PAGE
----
Prominent Clarets fan Alastair Campbell is looking forward to life back in the Championship after relegation from the Premier League.
And he has high hopes Burnley can challenge for a return to the top table, with Sean Dyche at the helm.
Campbell has followed the Clarets for over half a century, since his first game at the age of four, when he used to travel from the family home over the border in Keighley.
His passion for Burnley has not diminished over that time, as he finds time in his packed schedule to catch games whenever he can.
I caught up with him while he was cycling in France - and taking in Le Tour. Campbell, Tony Blair’s former Director of Communications and Strategy, looked ahead to the forthcoming campaign: “I think we should be fairly hopeful this season. I don’t think the Premier League is all it’s made out to be, and the Championship is probably more enjoyable and competitive.
“Burnley will probably need to strengthen further, though I’m sure Sean wants to.
I think the biggest loss is Kieran Trippier, rather than Danny IngsAlastair Campbell
“Sean will have them organised with good morale again.
“The Championship is one of the most competitive leagues, one of the hardest to get out of, and expectations will be high for Burnley now.
“But they won’t want for effort and determination.
“There is a pretty good squad despite the departures. I think a lot depends on who comes in now Jason Shackell has left. Jelle Vossen looks a good signing, although I don’t know enough about him. Matt Lowton looks a good signing.
“Hopefully Lowton can step in and keep the defence solid as usual.
“You would expect Burnley to have more of the ball again at this level though, unlike in the Premier League where you would be expected to have to defend for long periods in most of the games.”
Campbell felt Burnley were good enough to survive in the Premier League, as they just fell short, but he was disappointed with one Clarets star: “I think the biggest loss is Kieran Trippier, rather than Danny Ings.
“Trippier has been great for the club - I would never criticise him for leaving.
“At his best, Ings was excellent, but when Trippier was having an average game, he was still very good.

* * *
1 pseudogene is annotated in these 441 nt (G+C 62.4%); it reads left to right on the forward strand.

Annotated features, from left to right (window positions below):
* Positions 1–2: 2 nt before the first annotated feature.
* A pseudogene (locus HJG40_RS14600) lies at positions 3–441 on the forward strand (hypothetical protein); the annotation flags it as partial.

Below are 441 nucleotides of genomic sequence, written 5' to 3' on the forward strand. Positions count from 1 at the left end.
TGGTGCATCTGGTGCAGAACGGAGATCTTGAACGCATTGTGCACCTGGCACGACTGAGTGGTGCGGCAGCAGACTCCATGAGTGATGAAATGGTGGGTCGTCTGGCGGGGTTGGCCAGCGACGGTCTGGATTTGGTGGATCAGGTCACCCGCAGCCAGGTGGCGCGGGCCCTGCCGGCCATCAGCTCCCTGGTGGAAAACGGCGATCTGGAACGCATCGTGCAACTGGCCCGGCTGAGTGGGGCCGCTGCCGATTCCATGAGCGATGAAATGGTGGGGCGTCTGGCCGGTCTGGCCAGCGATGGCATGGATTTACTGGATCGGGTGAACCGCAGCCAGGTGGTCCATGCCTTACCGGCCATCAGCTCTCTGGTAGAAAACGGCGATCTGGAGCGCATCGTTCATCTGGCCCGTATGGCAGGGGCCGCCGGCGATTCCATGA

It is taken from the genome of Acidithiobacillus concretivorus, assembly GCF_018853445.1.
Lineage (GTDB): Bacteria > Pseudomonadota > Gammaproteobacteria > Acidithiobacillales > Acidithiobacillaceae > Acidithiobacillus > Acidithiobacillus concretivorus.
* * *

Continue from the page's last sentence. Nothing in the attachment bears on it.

“I think Ings, over the second half of the season, was just not there, with the speculation and contract situation, and towards the end his head was dropping.
“The truth is, he probably won’t get in Liverpool’s first team. I think the fans would have been annoyed if the club had sold him in January, but he didn’t deliver over the second half of the season.
“George Boyd was my player of the year, I thought he was fantastic.
“I think Sean knew it was always going to be a struggle - Burnley haven’t got enough money - but they were two or three results away from staying up quite comfortably.
“I think they were better than Aston Villa and Sunderland, and, probably, up to the Leicester game, it was there for Burnley. But after that ... apart from the West Brom game, no one battered us. The defence was pretty strong - Shackell did well, and Michael Duff was amazing - he never lets you down. Michael Keane will be a very good player as well.
“The loss of Dean Marney was tragic, but I don’t think Ings delivered for us once his head was turned. Ashley Barnes did, despite not being as good a player as Ings - he did a good job, Sam Vokes did well when he came back, and Boyd was fantastic as I say.”
Campbell, as ever, will be back in the directors’ box at Turf Moor, and among the hardcore support in the stands away from home this season. He was at Ibrox for the recent friendly at Rangers, and hopes to be at Elland Road for the televised opening game of the season against Leeds United: “I broke off from the Tour for the Rangers game - my Scottish team is Kilmarnock, though I always liked Celtic with the Lisbon Lions. Walter Smith and Ally McCoist are two good friends of mine though!
“I’ll be at most games, although I’ll miss a few. I’m hoping to be back for Leeds, I can’t wait.”